Forensic accountants are the “CSI” teams of the financial world. They comb through a company's records, often with high tech tools that would be at home on any incarnation of the TV crime show.
They interview executives from the chairman to the shipping clerk to extract the facts from the rumors. They may not always look like David Caruso, but their purpose is eerily similar – to discover what someone is trying to hide.
More private equity firms are tapping forensic accountants at some point, either during the due diligence phase of a new acquisition or when signs of wrongdoing appear within the portfolio. But when and how should general partners pay for these specialized services? One could argue that every diligence process could use a forensic review, but such efforts are rarely cheap. So when, exactly, should a GP call in the CSI unit?
Transactions that involve emerging markets or that operate in multiple geographies are complex enough to warrant a forensic probe, say experts. Smaller private companies with shoddy or incomplete bookkeeping are also prime candidates. In addition, GPs are employing these teams as preventative measures, helping to review and establish processes at a portfolio company or even the firm itself, before any issue arises. For any of these efforts, buyout firms should vet forensic teams for the quality of their technology, the diversity of their staff and their investigative experience. Finally, the best forensic accountants will collaborate with a client on a work plan that acknowledges priorities, whether with regard to a timeframe or a budget. These projects tend to be fluid, as most clients rarely know if their inquiry will have simple answers or dredge up even more baffling questions.
So many countries, so little time
“You've got to respect the geographic complexity of the company in question,” says Brad Hillier, a managing director of KPMG's forensic practice. Hillier says that target companies active internationally with operations in multiple jurisdictions, especially within emerging markets, warrant a closer look. “It can be difficult for a buyout firm to conduct that type of diligence into the many records and people these deals involve.”
Hillier explains that companies in emerging markets can be connected with particular political interests that a firm may not want to be affiliated with, or conduct business in a way that runs afoul of the US Foreign Corrupt Practices Act of 1977 (FCPA). “Say you have a company in another country that paid a public official in some capacity, and in that country, it's considered standard practice,” he says. “But as soon as that company is owned by a US buyout firm, that same payment now risks fines under the provisions of FCPA.” Hillier notes that even with targets confined to developed countries, a firm's standard diligence team may not have the resources to study data and relationships in so many locales. “There's just a greater margin for error in these cases and we can help narrow that.”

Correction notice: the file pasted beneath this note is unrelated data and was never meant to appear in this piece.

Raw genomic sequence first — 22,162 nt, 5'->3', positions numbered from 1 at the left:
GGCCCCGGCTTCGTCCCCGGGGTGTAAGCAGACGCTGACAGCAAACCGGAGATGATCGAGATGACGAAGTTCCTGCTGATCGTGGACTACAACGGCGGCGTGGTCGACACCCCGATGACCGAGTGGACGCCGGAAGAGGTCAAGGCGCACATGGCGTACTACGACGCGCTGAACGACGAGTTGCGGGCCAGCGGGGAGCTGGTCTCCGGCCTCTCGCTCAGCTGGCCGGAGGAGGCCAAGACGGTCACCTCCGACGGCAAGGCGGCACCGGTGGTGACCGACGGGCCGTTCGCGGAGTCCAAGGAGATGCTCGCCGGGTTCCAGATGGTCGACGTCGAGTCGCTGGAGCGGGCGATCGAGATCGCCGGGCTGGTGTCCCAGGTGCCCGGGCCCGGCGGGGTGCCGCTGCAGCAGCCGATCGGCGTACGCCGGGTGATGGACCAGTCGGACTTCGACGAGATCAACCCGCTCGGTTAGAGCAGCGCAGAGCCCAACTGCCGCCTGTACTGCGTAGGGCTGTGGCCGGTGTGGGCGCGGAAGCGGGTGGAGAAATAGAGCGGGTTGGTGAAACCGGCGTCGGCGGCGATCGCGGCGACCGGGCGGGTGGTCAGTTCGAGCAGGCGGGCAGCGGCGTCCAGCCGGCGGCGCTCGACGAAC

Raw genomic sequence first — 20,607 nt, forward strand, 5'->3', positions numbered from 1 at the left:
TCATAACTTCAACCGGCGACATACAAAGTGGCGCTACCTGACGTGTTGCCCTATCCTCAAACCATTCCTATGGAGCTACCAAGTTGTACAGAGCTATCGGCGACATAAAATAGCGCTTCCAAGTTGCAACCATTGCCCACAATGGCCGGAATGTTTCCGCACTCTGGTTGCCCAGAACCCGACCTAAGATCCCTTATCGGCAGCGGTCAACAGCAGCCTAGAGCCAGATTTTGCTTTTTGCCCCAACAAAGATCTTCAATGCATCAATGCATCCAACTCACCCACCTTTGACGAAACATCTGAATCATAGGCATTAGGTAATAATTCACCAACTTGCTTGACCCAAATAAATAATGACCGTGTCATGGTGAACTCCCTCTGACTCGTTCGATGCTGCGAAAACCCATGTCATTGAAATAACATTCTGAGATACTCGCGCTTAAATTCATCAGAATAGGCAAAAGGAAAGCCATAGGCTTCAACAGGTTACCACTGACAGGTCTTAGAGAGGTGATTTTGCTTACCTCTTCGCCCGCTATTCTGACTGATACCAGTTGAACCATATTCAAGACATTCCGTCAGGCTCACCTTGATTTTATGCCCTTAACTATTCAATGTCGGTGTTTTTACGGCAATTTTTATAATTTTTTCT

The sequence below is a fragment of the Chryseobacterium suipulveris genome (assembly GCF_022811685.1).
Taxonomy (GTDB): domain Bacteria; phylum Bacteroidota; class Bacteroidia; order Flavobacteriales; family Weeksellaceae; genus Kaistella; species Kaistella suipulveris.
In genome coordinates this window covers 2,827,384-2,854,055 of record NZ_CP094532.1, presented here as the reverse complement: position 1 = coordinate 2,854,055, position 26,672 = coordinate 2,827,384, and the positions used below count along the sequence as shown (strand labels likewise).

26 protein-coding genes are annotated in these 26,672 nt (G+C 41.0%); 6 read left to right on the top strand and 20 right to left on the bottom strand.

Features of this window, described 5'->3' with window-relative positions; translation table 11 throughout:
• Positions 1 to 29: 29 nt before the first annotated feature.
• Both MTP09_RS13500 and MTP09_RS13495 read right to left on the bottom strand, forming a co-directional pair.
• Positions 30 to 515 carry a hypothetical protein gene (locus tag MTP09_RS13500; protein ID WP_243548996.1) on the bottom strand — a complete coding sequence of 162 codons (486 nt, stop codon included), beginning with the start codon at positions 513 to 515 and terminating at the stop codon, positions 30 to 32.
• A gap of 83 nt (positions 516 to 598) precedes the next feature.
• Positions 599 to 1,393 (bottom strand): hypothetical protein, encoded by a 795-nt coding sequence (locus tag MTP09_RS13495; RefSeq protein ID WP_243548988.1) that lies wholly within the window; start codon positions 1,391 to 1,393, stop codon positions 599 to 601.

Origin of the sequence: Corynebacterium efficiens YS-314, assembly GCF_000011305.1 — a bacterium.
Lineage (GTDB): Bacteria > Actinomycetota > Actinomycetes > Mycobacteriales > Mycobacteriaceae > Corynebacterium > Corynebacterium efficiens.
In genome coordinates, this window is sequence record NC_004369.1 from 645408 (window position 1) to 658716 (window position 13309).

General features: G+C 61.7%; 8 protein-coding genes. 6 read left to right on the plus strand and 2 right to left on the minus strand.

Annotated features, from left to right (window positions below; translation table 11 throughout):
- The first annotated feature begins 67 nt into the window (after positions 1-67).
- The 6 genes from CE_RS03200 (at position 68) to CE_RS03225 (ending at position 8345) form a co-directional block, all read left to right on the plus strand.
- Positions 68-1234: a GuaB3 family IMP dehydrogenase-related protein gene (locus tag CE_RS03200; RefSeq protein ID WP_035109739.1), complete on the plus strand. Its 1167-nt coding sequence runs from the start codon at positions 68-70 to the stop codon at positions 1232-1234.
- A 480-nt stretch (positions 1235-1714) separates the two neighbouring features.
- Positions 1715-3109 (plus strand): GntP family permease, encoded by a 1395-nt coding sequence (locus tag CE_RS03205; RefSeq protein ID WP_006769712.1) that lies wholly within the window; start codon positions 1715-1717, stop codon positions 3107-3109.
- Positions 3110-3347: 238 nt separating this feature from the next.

Incomplete records or antique accounting practices are a concern no matter where a company's operations are, and are all too common among the targets of smaller buyout firms. “Smaller, private companies do tend to have less rigorous accounting and recordkeeping practices,” says Jeff Matthews, a national director of Grant Thornton's economic advisory services. “That's where we can step in and provide value, because it's very hard to know that something's broken without fully understanding what it looks like when it's correct.”
Several forensic accountants warn of records that seem to reflect no period of fiscal difficulties. “Every business has peaks and valleys – periods that involved bad debt and poor performance, even fraud,” says Matthews. These experts explain that any element of the balance sheet that doesn't add up should be room for concern. “When a [buyout] firm detects account balances that appear to be going awry or maybe vendor/supplier relationships that don't make sense – that's good reason to dig deeper,” says Greg Peterson, a partner with the transaction services practice of PricewaterhouseCoopers.
These days, more and more GPs are reaching out to forensic accountants even before any such anomalies appear in the portfolio or at the firm itself. “Private equity firms used to be small, agile teams,” says Hillier. “Now they're complex organizations that are inspiring regulatory attention, so they're looking at us to advise them on corporate governance and risk management issues.”
Both private and publicly listed funds are consulting forensic teams to develop the internal controls to prevent worst-case scenarios. “Even if the various money laundering statutes don't apply to private equity yet, the astute private equity fund is looking to establish a process for background checks and other enterprise risk management and internal audit functions,” says Ted Martens, a partner with the advisory services of PricewaterhouseCoopers.